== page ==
Cultural Diplomacy News (CDN)
Amb. Ilgvars Klava (Ambassador of Latvia to Germany)

27.07.2009 - Interview conducted by Gráinne Toomey

Ambassador Klava’s postings abroad have taken him to Latvia’s embassies in Austria, Belgium, and Germany. From 2004 to 2007, he served as Political Director at the Latvian Foreign Ministry, and was appointed to the post of Ambassador to Germany in 2008. Mr. Klava was a participant at the International Symposium for Cultural Diplomacy and granted the following interview to ICD News. In the interview, he spoke about intercultural initiatives between Latvia and Germany, Latvia's cultural diversity, and the role of small nations in the European Union.

Are you enjoying the International Symposium so far?

Yes. It’s my first time attending this kind of seminar. I did not participate in all of the lectures, but the presentations I did attend, like that of Dr. Vīķe-Freiberga, were very intellectually uplifting.

Can you tell me about some cultural initiatives between Latvia and Germany?

With regards to culture, 2008 was very active. This year is a little quieter because we are under financial constraints, but last year we organized the German-Baltic Culture Year. The events took place in all three Baltic countries, as well as in Germany. The Berlin Philharmonic Orchestra went to Riga and correspondingly, the Latvian National Symphony Orchestra came to Germany. There were a variety of events, such as exhibitions and performances by Latvian choirs and musicians. A concert was also held on Latvia's National Day here in Germany in November.

Cultural events, of course, promote the image of the country. We have some very noted opera singers in Latvia, such as Elina Garanca. An opera festival takes place every year just 40 kilometers outside of Riga in a regional town and a lot of people come from abroad to attend. That too creates a positive image for the country and the culture.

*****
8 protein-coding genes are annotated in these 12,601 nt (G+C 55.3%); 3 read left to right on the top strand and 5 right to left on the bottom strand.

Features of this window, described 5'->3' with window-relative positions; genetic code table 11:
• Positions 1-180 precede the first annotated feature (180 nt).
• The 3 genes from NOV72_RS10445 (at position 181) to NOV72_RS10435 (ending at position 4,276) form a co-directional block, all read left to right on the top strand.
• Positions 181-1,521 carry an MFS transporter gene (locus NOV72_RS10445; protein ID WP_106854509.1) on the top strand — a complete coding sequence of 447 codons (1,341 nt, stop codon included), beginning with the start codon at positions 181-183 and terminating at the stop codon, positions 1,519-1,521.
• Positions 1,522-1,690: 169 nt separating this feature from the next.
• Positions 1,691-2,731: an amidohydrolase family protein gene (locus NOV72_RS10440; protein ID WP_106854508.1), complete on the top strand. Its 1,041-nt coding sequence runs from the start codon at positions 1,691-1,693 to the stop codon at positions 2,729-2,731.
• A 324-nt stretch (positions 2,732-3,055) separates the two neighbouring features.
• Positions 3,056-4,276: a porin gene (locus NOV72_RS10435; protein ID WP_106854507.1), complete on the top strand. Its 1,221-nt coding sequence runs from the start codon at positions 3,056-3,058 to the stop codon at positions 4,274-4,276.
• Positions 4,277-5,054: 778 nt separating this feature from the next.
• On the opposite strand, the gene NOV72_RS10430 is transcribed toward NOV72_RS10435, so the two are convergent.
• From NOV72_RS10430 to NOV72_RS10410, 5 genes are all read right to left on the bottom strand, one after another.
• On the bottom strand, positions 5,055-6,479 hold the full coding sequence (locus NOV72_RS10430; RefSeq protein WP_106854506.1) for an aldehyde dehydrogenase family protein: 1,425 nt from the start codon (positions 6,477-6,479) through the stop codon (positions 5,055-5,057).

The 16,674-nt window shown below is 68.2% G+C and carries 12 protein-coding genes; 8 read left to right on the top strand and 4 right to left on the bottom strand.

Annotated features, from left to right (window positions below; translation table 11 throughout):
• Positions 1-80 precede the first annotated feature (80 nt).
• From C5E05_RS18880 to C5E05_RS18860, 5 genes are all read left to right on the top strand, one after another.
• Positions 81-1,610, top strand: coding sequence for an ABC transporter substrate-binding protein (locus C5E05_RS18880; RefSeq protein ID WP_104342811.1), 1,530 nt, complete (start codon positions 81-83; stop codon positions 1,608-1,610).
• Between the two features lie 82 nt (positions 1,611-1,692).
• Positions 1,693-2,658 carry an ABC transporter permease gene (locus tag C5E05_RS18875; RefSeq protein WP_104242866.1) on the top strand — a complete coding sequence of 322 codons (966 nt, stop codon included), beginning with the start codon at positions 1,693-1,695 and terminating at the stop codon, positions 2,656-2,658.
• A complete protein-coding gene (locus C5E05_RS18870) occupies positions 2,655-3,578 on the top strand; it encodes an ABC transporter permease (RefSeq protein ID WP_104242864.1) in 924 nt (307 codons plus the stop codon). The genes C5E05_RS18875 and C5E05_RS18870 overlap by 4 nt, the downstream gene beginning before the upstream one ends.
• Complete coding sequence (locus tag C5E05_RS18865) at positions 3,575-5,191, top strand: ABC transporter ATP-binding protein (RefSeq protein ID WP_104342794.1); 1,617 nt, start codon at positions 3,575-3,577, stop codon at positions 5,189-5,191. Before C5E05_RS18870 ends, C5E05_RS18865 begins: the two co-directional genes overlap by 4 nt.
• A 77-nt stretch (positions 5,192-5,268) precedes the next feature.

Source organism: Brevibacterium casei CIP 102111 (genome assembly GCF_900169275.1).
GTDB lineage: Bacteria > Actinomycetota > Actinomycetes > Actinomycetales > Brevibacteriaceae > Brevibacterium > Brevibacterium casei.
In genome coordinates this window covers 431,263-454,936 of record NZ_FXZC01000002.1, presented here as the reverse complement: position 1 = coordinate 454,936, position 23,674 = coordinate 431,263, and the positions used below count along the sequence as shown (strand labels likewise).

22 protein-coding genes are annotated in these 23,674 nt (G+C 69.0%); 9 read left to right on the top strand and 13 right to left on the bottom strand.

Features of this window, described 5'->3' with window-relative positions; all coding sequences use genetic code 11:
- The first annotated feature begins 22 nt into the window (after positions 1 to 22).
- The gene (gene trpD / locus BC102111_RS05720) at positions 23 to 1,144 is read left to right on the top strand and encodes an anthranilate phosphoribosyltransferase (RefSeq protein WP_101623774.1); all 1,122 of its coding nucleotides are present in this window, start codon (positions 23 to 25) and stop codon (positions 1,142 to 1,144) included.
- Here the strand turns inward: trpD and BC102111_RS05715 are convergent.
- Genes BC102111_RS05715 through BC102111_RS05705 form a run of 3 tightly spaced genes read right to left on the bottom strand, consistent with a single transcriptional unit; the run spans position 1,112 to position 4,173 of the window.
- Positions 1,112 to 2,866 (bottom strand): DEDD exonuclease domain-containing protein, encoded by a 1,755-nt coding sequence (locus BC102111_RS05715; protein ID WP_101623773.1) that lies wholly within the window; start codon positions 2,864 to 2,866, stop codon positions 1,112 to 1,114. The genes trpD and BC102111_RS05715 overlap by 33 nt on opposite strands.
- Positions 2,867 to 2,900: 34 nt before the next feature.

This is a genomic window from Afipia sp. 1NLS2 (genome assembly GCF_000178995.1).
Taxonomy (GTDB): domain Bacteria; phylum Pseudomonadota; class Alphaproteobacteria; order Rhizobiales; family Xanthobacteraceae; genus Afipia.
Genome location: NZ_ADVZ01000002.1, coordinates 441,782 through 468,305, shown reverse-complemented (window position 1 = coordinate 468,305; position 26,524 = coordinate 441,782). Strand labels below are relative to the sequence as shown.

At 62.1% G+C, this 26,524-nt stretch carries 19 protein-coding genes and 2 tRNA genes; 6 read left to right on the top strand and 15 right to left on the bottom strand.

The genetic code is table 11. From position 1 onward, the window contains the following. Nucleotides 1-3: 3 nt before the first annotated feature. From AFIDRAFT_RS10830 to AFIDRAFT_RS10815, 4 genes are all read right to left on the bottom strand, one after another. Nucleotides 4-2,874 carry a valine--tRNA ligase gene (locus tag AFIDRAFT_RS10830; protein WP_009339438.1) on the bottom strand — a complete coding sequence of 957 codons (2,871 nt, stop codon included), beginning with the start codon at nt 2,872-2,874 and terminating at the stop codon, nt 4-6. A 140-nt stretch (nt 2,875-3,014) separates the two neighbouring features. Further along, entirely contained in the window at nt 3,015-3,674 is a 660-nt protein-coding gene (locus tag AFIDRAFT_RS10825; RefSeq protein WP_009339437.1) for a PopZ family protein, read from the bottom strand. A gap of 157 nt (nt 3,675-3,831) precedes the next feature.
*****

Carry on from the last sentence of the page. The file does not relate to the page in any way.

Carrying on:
How does your country deal with domestic internal cultural groups and diversity in Latvia?

There are lots of activities going on regarding this. The government is not involved so much, apart from working with larger-scale music festivals; rather, it’s NGOs and private initiative groups which are promoting these activities. In the areas of pop culture and modern music, classical music, and ethnic music, there are many activities being organized by smaller organisations. For instance, pop singers from all over Europe come to the seaside town of Jūrmala for the ‘New Wave’ competition, a week-long event which is held annually. Participants include members of ethnic minorities in Latvia from the Ukrainian and especially from the Russian communities. So this is a good platform for cultural exchange. Also, we have cultural activities on a local level which correspond with historical dates, religious holidays and public celebrations—for example, the anniversary of the founding of a particular city.

I was interested in what Former President Vīķe-Freiberga said in her speech about small nations and the part they can play in the EU. Do you have any thoughts on that?

We have a voice in the European Union, despite our status as a small nation. I think we would be at a greater disadvantage if we weren’t in the E.U. today. Our inclusion in the E.U. affects our everyday lives, and because of it we have to change and adapt. This element of change applies, for example, to economics and also to production and industry, because there is a lot of competition in these fields. We have to find our own specific niche inside the European Union with respect to what we can produce, how we can cooperate with other countries, and where we plug-in, so to speak, in terms of production chains.

How has the Latvian public reacted to European inclusion?

In general, the public response has, of course, been positive. But we are a highly individualistic nation and historically, Latvians are very critical about what their government does. However, E.U. membership has brought us a lot of benefits, including improved funds for infrastructure, as well as opening doors for the younger generation. Not only are young people now able to travel all around Europe, but they also have the possibility of receiving their education abroad, and that's very beneficial. Also, we have to enrich ourselves intellectually, by looking around at what's going on in Europe. I think it’s very important to modernize our country after 50 years of Soviet domination, in order to bring it up to speed with the rest of Europe.

Thank you for taking the time for this interview.